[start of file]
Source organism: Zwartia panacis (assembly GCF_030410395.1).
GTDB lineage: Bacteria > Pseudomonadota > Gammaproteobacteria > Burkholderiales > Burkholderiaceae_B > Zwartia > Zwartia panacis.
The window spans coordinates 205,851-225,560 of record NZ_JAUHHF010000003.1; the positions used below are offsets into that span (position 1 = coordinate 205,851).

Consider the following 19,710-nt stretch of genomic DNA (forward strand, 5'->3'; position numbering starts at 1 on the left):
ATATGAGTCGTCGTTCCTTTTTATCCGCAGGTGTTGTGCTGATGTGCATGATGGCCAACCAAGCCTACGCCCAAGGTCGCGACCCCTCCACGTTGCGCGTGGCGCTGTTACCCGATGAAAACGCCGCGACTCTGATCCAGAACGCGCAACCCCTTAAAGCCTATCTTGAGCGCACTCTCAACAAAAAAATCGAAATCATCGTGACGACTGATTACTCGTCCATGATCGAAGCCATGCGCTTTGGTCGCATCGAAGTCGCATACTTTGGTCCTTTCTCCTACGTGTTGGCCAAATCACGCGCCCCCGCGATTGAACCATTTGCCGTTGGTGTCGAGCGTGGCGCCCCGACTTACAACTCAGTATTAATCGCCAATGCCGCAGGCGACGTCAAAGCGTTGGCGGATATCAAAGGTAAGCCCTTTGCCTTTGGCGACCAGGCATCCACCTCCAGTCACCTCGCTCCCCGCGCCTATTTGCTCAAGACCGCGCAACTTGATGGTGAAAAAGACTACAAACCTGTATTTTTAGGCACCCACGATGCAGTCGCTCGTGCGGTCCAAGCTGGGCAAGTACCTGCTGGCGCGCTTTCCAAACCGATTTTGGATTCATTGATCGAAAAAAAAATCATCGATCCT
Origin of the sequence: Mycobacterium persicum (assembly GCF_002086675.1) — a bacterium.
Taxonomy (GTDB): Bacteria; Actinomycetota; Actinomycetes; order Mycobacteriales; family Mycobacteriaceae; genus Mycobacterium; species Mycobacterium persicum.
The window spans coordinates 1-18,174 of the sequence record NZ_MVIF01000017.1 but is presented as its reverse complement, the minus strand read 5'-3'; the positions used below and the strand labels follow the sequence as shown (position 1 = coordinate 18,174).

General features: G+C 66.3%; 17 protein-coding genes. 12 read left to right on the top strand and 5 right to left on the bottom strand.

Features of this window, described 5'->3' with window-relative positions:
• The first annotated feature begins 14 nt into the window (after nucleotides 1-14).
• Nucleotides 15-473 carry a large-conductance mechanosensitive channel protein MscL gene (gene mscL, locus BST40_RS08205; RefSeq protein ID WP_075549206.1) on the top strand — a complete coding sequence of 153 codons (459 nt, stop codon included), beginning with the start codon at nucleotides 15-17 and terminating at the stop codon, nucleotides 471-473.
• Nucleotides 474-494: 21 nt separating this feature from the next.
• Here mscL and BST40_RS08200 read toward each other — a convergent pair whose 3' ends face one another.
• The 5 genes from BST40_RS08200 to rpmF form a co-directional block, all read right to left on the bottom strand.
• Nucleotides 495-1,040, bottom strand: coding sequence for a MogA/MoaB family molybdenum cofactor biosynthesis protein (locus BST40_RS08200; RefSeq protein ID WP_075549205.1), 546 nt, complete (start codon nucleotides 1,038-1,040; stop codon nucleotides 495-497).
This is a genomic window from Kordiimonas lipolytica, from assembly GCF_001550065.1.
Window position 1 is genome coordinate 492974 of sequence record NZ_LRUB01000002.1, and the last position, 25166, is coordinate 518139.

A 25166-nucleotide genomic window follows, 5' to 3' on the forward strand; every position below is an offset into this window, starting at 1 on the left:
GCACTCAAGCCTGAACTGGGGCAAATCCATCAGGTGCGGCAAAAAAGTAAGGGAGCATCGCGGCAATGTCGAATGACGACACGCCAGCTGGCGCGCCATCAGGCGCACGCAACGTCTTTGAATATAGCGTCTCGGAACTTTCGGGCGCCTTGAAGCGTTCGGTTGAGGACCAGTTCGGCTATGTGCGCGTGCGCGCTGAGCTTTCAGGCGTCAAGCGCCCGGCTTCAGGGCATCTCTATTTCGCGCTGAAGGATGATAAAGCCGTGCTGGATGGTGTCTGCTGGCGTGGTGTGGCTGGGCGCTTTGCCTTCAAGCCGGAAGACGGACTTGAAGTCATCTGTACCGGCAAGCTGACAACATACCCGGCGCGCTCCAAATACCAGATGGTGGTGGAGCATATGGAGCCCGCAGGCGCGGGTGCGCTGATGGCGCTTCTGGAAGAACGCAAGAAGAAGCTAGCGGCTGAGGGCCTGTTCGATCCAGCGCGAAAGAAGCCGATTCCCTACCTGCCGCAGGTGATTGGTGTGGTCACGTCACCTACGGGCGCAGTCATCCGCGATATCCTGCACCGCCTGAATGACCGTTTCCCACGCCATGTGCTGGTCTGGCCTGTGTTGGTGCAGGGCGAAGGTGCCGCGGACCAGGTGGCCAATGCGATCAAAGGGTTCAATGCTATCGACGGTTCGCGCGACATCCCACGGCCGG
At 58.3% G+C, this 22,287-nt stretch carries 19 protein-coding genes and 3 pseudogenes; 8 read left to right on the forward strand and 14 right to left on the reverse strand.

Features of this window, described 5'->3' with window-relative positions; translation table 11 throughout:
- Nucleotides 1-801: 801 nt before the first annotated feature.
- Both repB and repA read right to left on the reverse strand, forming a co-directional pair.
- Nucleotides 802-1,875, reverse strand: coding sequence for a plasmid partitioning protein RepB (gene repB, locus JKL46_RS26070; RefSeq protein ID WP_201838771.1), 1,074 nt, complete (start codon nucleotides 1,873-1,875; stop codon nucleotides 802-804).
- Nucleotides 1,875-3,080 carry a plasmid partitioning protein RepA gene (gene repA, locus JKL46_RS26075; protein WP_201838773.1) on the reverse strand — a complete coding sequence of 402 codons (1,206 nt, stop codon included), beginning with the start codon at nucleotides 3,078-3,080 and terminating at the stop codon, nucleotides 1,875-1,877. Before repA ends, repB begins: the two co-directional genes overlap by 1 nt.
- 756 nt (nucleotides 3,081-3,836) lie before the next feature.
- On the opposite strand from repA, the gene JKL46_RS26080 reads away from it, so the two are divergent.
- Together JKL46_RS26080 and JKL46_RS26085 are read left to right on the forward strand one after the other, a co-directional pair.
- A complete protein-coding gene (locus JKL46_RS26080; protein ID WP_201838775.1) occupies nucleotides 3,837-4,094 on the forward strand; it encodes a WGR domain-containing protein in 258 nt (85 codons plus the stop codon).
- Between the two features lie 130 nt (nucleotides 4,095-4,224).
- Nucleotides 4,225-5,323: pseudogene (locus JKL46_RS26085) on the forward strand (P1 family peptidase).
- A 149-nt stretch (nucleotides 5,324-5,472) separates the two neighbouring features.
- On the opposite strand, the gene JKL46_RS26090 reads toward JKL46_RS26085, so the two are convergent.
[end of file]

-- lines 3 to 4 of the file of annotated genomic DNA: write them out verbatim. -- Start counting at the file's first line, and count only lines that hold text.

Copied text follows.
The window spans coordinates 205,851-225,560 of record NZ_JAUHHF010000003.1; the positions used below are offsets into that span (position 1 = coordinate 205,851).

Consider the following 19,710-nt stretch of genomic DNA (forward strand, 5'->3'; position numbering starts at 1 on the left):